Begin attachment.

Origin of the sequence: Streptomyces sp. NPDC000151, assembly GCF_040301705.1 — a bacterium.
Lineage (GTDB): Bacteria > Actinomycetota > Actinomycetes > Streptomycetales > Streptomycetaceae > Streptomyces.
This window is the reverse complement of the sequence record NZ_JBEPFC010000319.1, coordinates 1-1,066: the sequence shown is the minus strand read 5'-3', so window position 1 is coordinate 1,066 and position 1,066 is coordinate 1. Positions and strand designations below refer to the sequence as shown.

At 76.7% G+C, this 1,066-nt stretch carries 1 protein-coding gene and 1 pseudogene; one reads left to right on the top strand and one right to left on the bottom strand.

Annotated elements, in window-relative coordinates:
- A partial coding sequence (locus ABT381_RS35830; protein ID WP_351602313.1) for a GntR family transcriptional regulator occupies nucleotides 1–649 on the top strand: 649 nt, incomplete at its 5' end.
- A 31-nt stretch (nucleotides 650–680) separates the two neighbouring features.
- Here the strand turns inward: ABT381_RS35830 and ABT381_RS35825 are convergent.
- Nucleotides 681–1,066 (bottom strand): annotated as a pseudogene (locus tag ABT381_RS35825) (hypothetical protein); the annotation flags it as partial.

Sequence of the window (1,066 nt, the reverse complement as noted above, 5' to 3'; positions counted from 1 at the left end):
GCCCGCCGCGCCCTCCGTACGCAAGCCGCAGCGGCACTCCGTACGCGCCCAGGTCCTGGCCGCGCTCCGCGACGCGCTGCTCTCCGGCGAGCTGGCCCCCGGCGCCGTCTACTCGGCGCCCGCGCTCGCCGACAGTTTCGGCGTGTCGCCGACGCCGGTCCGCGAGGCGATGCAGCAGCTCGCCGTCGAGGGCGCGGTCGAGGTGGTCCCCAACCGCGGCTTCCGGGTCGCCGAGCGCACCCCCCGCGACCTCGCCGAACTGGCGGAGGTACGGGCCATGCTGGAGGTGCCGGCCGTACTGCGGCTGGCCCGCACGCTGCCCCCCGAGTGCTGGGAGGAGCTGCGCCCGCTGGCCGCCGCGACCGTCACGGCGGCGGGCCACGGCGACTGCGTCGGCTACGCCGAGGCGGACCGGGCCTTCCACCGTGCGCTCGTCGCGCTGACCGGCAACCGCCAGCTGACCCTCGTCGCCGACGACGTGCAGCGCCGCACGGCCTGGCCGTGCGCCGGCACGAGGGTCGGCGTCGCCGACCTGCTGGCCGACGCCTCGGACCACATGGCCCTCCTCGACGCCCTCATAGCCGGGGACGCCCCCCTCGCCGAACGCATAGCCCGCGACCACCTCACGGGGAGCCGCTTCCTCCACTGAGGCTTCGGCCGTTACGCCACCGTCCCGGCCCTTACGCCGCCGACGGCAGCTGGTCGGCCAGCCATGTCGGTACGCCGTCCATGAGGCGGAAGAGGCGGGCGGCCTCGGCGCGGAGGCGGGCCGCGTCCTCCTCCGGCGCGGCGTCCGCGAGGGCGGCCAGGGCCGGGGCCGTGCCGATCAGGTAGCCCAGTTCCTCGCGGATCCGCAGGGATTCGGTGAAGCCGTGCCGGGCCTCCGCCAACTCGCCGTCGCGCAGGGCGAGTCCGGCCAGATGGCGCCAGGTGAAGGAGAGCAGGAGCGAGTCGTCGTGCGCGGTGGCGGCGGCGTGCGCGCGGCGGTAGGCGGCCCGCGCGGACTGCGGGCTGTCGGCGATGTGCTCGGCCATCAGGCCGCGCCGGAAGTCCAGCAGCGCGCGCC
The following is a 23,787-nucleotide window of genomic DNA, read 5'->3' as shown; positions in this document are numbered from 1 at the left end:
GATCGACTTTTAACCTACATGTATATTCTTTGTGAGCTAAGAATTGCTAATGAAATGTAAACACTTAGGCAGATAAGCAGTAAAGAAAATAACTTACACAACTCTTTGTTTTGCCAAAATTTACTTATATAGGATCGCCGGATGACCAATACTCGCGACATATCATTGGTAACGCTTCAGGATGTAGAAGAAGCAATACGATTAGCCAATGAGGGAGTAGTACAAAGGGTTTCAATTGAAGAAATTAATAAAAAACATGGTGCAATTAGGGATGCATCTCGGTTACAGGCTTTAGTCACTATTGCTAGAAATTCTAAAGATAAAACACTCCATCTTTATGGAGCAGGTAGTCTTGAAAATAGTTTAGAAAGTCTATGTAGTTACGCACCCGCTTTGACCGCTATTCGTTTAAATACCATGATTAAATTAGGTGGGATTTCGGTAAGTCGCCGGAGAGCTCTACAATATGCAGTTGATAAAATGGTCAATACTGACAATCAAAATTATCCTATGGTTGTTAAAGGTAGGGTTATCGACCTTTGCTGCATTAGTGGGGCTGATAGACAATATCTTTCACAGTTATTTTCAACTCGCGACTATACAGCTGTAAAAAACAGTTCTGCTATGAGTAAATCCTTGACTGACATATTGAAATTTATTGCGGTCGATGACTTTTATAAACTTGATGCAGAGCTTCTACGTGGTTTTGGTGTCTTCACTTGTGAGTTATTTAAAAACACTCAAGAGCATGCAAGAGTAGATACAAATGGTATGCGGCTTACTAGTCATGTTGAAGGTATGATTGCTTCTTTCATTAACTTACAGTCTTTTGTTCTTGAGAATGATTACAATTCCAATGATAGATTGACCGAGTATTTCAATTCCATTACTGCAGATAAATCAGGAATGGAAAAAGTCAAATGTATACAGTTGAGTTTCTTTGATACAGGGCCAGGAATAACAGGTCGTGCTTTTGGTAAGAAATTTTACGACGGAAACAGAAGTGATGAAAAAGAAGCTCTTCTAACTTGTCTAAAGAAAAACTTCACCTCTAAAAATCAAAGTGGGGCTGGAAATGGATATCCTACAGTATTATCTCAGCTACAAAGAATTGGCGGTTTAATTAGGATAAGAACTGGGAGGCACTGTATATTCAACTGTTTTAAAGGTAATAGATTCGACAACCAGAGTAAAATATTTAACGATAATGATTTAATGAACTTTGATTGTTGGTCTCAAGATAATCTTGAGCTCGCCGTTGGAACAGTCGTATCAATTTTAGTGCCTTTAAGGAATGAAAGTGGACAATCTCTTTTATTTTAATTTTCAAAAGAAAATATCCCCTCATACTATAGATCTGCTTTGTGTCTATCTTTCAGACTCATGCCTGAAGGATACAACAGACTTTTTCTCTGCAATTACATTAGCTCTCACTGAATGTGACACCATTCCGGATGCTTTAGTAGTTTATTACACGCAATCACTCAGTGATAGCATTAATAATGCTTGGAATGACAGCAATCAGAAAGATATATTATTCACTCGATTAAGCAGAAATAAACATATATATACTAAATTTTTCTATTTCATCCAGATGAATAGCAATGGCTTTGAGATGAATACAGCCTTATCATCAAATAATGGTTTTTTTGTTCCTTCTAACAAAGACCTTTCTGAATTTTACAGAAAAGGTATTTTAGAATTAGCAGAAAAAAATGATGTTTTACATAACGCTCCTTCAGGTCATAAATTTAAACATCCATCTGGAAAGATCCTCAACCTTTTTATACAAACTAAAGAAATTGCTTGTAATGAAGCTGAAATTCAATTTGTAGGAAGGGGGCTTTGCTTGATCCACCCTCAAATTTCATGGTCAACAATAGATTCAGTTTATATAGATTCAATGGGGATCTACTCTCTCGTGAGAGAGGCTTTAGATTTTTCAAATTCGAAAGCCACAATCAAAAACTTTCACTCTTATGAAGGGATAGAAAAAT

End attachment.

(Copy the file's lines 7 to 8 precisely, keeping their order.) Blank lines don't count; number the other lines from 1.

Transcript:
- A 31-nt stretch (nucleotides 650–680) separates the two neighbouring features.
- Here the strand turns inward: ABT381_RS35830 and ABT381_RS35825 are convergent.